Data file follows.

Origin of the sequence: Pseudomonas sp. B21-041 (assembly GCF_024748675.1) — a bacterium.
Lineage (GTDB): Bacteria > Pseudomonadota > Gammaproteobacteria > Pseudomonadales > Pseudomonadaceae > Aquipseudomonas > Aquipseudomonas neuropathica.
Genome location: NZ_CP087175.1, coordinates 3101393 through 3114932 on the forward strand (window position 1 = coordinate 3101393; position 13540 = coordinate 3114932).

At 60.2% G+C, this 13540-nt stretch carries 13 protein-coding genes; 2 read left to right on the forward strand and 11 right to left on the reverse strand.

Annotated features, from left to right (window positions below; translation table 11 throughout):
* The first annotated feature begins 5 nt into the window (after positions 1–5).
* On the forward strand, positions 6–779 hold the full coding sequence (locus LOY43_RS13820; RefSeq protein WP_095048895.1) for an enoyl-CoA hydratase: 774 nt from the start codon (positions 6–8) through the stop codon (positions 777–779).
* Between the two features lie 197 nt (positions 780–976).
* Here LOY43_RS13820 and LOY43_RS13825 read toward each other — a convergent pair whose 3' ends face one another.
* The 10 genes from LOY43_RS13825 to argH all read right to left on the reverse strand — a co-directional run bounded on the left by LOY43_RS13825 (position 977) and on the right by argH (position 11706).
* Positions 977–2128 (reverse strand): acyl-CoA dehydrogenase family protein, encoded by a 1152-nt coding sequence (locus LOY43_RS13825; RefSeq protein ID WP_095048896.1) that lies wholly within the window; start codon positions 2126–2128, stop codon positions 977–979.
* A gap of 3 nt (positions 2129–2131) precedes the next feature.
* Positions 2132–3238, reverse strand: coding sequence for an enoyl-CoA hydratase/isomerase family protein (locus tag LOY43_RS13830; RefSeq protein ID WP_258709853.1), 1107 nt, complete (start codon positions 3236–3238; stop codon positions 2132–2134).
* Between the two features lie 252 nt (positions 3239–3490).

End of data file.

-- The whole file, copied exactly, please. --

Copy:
Origin of the sequence: Pseudomonas sp. B21-041 (assembly GCF_024748675.1) — a bacterium.
Lineage (GTDB): Bacteria > Pseudomonadota > Gammaproteobacteria > Pseudomonadales > Pseudomonadaceae > Aquipseudomonas > Aquipseudomonas neuropathica.
Genome location: NZ_CP087175.1, coordinates 3101393 through 3114932 on the forward strand (window position 1 = coordinate 3101393; position 13540 = coordinate 3114932).

At 60.2% G+C, this 13540-nt stretch carries 13 protein-coding genes; 2 read left to right on the forward strand and 11 right to left on the reverse strand.

Annotated features, from left to right (window positions below; translation table 11 throughout):
* The first annotated feature begins 5 nt into the window (after positions 1–5).
* On the forward strand, positions 6–779 hold the full coding sequence (locus LOY43_RS13820; RefSeq protein WP_095048895.1) for an enoyl-CoA hydratase: 774 nt from the start codon (positions 6–8) through the stop codon (positions 777–779).
* Between the two features lie 197 nt (positions 780–976).
* Here LOY43_RS13820 and LOY43_RS13825 read toward each other — a convergent pair whose 3' ends face one another.
* The 10 genes from LOY43_RS13825 to argH all read right to left on the reverse strand — a co-directional run bounded on the left by LOY43_RS13825 (position 977) and on the right by argH (position 11706).
* Positions 977–2128 (reverse strand): acyl-CoA dehydrogenase family protein, encoded by a 1152-nt coding sequence (locus LOY43_RS13825; RefSeq protein ID WP_095048896.1) that lies wholly within the window; start codon positions 2126–2128, stop codon positions 977–979.
* A gap of 3 nt (positions 2129–2131) precedes the next feature.
* Positions 2132–3238, reverse strand: coding sequence for an enoyl-CoA hydratase/isomerase family protein (locus tag LOY43_RS13830; RefSeq protein ID WP_258709853.1), 1107 nt, complete (start codon positions 3236–3238; stop codon positions 2132–2134).
* Between the two features lie 252 nt (positions 3239–3490).